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September 5, 2012

All the Anxious Girls on Earth by Zsuzsi Gartner

Last week, I couldn’t focus, and suffered that “couldn’t get into it” reading affliction that you hear about so often. I don’t know if the problem was the books’ or mine, but regardless, there was no hope until I turned to my to-be-read/not-new-releases shelf and picked up All the Anxious Girls on Earth by Zsuzsi Gartner (whose Better Living Through Plastic Explosives had been so admired by both me and Giller Prize judges last year). And suddenly, the world was steady again.

Except, of course, that it most definitely wasn’t. As with her second, Gartner’s first book of short stories is rife with explosions, decay and unsteady earth beneath our feet. It’s that same dystopian Vancouver which looks suspiciously like reality (and sometimes it’s also Toronto). There is weirdness (a woman swims in her mother’s womb with a fetus who’s a brother long ago stillborn) , and humour (another woman programs a film festival and has to content with terrible would-be filmmakers showing up at her door– “I made that film about the dude who goes through all this bad shit and then wakes up and finds out it was all just a dream… Just watch it backwards.”), and violence (when the woman who threatens to set herself on fire if her film isn’t programmed [“Her eyes were a living room of despair, full of mismatched furniture and candles stuck in Chianti bottles, dripping all over the place, a syringe under the wicker chair, a Ouija board on the coffee table.”] follows through with her threat).

It’s possible that short stories were just what I needed, albeit good ones meticulously curated into a seamless collection. A book to sink in and out of, which was about all the attention I could muster at the time. And the vision, the writing! “Lewis worked in a place that looked like a cheese shop but sold soap. A cosmetic deli.” Sentences that jumped off the page, treasures themselves. I also appreciated the many connections between All the Anxious Girls and Better Living, the evolution of Gartner’s preoccupations, how the latter is an extension of the former and they illuminate each other. I’m fascinated in particular with Gartner’s treatment of terrorism, an idea whose definition took on radically new proportions in the time between her books. How has a changing world changed what she’s writing about?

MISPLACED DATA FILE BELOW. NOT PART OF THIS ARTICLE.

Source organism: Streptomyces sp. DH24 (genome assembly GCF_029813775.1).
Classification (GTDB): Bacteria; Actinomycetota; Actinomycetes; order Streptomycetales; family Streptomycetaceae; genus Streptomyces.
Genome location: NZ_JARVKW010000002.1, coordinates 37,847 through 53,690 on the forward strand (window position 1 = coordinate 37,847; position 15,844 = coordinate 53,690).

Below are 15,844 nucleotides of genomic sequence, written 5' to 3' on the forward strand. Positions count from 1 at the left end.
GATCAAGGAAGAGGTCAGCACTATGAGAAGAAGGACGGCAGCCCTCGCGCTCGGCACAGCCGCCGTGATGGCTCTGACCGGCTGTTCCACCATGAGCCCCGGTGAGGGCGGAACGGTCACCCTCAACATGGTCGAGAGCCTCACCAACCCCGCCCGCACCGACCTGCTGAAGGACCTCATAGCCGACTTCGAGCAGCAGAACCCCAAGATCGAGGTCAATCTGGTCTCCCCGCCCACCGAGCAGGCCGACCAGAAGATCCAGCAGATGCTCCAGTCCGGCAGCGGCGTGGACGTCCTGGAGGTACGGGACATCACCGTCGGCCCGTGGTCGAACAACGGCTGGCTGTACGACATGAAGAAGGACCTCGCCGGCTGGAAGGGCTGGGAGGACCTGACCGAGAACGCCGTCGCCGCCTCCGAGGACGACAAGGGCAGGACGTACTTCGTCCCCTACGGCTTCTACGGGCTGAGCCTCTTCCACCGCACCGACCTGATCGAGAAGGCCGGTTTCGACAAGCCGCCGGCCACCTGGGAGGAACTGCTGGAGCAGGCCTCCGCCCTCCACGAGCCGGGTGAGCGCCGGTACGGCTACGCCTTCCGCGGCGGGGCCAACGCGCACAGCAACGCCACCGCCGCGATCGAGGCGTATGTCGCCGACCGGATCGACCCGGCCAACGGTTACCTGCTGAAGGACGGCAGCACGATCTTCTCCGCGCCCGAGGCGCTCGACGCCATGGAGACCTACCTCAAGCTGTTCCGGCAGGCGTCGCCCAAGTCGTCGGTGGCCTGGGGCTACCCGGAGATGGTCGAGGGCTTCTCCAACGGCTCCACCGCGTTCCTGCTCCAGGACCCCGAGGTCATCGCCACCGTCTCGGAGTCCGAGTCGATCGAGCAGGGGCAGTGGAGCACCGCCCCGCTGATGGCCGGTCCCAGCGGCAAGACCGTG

Yesterday, the Giller Prize longlist was revealed, and though people are careful to be polite about these things, the list bowled me over with its unremarkableness. And yes, excellence means different things to different people, and what this prize is all about will change every year depending on the jury in question. But I was disappointed by this list because it’s been a stunning year for Canadian literature and not one of the books I’ve loved best made it into the spotlight. There are a few exceptions, but for the most part, I’ll never read any of the nominated books, and no amount of acclaim will ever change that. How glad I am that I know my own mind (and the terrible books that knowledge will same me from!). Though it occurs to me, as it did last year, that perhaps I live too deeply in my own bookish bubble to pay much attention to prize lists anyway. I’m buying books all the time, so I’m not who Giller is trying to woo. Further, I’ve got so many books to be read that I’d be reading into the next year or two with what’s lined up already, so in a way, prize lists are just a distraction. Perhaps it’s a blessing that a list like this is so incredibly easy to tune out.

The point of all this being that there is such tremendous pressure to keep on top of new releases, to read even the books that don’t interest one much. And that tuning out from that buzz can be such a liberation. If any of the Giller longlisted titles are truly for the ages, then I look forward to getting around to them in a decade or so, when it will be like the discovery of something quite precious.

  • Check out my Anxious Girls reading list here.

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